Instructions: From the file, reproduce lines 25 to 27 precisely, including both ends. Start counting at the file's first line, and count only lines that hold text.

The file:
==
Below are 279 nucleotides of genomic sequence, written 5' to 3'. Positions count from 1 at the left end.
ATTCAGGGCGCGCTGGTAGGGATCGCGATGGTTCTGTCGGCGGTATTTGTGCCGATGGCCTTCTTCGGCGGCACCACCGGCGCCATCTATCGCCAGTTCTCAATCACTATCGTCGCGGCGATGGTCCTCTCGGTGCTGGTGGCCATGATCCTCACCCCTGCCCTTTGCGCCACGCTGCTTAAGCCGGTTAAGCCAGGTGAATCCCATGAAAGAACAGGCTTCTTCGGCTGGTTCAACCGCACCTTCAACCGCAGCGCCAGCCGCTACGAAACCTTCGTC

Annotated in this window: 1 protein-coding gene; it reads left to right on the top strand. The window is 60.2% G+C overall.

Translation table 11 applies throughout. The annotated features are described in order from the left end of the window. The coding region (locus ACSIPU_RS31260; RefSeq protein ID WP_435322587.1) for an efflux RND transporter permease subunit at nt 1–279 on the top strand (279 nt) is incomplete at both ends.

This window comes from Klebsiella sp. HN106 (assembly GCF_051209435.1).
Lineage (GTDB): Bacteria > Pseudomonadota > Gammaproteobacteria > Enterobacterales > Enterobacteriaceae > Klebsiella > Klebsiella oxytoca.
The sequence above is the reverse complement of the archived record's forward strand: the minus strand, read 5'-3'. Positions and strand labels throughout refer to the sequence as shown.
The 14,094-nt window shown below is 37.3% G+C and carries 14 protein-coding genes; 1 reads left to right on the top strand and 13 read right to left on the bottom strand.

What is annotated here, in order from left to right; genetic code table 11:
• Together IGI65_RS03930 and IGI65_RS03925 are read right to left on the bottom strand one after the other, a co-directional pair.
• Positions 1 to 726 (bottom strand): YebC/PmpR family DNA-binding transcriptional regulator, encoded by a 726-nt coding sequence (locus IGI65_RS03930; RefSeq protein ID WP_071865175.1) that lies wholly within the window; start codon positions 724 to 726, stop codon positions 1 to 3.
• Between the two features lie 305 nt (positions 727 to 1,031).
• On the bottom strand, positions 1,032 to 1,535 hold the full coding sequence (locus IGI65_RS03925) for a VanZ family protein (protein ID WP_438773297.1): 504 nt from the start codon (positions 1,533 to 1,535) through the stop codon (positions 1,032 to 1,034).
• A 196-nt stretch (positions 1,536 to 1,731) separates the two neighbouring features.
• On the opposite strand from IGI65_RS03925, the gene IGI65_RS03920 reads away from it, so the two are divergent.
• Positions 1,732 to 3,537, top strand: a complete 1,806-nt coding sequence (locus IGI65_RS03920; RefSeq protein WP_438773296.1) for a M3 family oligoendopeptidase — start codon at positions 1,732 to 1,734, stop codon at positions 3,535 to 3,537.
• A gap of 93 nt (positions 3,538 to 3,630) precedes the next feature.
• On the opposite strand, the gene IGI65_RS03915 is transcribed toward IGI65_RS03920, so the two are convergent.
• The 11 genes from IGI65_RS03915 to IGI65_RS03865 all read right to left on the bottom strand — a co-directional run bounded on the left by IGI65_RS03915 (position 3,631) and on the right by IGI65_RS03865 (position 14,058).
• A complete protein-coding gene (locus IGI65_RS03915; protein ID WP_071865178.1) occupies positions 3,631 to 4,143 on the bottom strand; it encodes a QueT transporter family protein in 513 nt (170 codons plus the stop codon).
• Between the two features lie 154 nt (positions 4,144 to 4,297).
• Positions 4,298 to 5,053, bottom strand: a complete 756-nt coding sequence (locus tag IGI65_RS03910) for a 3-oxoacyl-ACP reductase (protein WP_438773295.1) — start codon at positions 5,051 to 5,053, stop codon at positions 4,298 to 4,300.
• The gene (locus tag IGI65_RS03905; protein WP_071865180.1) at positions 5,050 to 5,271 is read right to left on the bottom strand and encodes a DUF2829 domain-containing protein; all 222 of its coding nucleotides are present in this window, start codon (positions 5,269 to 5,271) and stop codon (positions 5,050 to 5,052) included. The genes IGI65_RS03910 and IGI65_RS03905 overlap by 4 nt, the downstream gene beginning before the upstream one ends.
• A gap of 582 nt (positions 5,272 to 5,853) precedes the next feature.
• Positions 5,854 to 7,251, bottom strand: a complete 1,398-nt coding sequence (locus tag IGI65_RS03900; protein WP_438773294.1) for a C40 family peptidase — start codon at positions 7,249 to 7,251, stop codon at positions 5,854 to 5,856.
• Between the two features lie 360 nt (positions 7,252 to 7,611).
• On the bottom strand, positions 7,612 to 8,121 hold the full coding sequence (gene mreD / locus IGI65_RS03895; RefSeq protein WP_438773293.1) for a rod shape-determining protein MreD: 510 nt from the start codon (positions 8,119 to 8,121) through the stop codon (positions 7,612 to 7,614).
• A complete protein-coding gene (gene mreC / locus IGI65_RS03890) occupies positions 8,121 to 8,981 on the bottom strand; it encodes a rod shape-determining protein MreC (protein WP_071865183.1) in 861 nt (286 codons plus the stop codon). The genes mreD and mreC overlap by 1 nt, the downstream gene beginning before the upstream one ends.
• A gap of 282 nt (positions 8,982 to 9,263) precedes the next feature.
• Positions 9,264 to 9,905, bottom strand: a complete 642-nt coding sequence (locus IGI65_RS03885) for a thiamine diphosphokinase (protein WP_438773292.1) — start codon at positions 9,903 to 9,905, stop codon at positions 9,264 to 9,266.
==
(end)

• Positions 5,854 to 7,251, bottom strand: a complete 1,398-nt coding sequence (locus tag IGI65_RS03900; protein WP_438773294.1) for a C40 family peptidase — start codon at positions 7,249 to 7,251, stop codon at positions 5,854 to 5,856.
• Between the two features lie 360 nt (positions 7,252 to 7,611).
• On the bottom strand, positions 7,612 to 8,121 hold the full coding sequence (gene mreD / locus IGI65_RS03895; RefSeq protein WP_438773293.1) for a rod shape-determining protein MreD: 510 nt from the start codon (positions 8,119 to 8,121) through the stop codon (positions 7,612 to 7,614).